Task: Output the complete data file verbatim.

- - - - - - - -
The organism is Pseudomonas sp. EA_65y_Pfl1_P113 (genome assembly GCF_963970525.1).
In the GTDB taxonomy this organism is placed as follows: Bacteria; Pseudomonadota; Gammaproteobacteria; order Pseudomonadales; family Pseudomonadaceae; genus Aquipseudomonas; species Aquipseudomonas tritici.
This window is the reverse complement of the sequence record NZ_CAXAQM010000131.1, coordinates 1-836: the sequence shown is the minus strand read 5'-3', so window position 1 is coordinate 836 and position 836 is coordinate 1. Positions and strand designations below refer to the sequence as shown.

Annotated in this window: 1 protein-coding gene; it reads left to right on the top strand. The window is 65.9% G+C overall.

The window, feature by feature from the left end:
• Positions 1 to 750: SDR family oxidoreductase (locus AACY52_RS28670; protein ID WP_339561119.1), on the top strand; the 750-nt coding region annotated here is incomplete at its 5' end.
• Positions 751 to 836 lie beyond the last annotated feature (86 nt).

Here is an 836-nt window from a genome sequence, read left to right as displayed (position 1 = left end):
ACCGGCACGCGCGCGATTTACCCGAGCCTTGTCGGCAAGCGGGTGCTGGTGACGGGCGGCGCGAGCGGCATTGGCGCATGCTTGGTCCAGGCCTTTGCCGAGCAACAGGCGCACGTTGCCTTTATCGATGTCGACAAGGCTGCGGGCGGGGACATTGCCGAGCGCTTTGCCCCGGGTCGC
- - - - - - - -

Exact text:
The organism is Pseudomonas sp. EA_65y_Pfl1_P113 (genome assembly GCF_963970525.1).
In the GTDB taxonomy this organism is placed as follows: Bacteria; Pseudomonadota; Gammaproteobacteria; order Pseudomonadales; family Pseudomonadaceae; genus Aquipseudomonas; species Aquipseudomonas tritici.
This window is the reverse complement of the sequence record NZ_CAXAQM010000131.1, coordinates 1-836: the sequence shown is the minus strand read 5'-3', so window position 1 is coordinate 836 and position 836 is coordinate 1. Positions and strand designations below refer to the sequence as shown.

Annotated in this window: 1 protein-coding gene; it reads left to right on the top strand. The window is 65.9% G+C overall.

The window, feature by feature from the left end:
• Positions 1 to 750: SDR family oxidoreductase (locus AACY52_RS28670; protein ID WP_339561119.1), on the top strand; the 750-nt coding region annotated here is incomplete at its 5' end.
• Positions 751 to 836 lie beyond the last annotated feature (86 nt).

Here is an 836-nt window from a genome sequence, read left to right as displayed (position 1 = left end):
ACCGGCACGCGCGCGATTTACCCGAGCCTTGTCGGCAAGCGGGTGCTGGTGACGGGCGGCGCGAGCGGCATTGGCGCATGCTTGGTCCAGGCCTTTGCCGAGCAACAGGCGCACGTTGCCTTTATCGATGTCGACAAGGCTGCGGGCGGGGACATTGCCGAGCGCTTTGCCCCGGGTCGC